Excessive amounts of ethanol in what was being sold as E-10 fuel in the Dallas, Texas area is documented to have caused the following problem. A lady named Christi Jordan had a 2007 MINI that she took to Moritz MINI in Arlington for service. Her complaint was that it was difficult to start. Moritz’ mechanics inspected the car and found severe carbon buildup inside the engine. On a second visit, again because the car would not start, mechanics tested the ethanol content of the fuel in her car’s tank and found it “much higher than the federally-mandated limit of 10%.” The mechanics also found the ethanol levels had been so high they’d destroyed the fuel pump. The $1,200 repair bill was covered by Moritz as “good will” because the factory warranty did not apply (using fuel with excessive amounts of ethanol voids the warranty on any components damaged by using such fuel). However, other owners either may not be or may not have been as fortunate as Ms. Jordan. Most victims of such problems may not even be aware of the true cause simply because the fuel they’ve been using hasn’t been tested for levels of ethanol content. At the time of Ms. Jordan’s problem, a Moritz spokesman said the dealership had seen at least 10 other cases of “ethanol poisoning” over the previous six months.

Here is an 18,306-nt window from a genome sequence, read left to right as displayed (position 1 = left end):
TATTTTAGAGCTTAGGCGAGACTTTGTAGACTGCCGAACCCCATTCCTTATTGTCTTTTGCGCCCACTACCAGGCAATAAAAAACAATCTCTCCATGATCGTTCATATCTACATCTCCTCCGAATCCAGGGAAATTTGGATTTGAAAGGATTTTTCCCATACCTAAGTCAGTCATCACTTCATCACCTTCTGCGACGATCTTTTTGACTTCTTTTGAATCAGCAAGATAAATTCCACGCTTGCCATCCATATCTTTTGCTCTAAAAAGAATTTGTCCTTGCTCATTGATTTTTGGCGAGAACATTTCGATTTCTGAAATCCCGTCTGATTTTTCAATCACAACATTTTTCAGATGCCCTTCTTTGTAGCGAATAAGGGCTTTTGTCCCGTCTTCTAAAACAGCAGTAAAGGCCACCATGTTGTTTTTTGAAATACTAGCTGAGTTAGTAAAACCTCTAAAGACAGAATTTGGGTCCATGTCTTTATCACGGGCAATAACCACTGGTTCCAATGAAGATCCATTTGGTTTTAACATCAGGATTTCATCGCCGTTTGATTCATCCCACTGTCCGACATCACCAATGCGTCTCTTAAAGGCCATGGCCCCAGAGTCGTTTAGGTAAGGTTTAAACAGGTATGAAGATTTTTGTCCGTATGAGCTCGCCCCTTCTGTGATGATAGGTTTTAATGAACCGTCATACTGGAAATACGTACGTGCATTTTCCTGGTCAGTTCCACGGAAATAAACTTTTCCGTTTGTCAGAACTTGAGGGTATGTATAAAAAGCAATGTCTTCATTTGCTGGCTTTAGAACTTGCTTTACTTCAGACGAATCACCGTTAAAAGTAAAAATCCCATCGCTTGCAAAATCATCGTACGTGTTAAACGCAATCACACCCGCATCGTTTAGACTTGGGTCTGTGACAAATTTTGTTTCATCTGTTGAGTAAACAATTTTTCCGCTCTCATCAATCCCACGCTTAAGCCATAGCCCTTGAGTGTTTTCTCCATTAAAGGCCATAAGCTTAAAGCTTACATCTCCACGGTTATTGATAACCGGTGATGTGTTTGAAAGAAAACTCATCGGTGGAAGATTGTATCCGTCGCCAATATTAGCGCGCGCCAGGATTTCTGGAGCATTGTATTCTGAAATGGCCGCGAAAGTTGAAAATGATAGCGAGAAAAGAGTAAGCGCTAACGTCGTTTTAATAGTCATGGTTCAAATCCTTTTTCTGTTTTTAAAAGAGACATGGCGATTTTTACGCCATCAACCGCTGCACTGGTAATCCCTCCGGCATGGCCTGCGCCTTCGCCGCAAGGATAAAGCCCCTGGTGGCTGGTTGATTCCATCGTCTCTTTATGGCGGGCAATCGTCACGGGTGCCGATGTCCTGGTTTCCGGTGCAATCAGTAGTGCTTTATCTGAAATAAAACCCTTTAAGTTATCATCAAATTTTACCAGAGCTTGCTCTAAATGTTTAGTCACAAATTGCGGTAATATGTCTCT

Why is ethanol added to gasoline?

Years ago, tetraethyl lead was added to gasoline as an inexpensive way of boosting octane ratings (an explanation of what “octane” is and how octane ratings are determined is beyond the scope of this article – suffice to say higher octane ratings equate to a fuel being less prone to detonation or pre-ignition in the cylinder of an engine). This is no longer done because it was discovered that the lead was expelled as part of a car’s exhaust gasses, and was getting into the food chain, people’s lungs, and in general creating an extreme health hazard.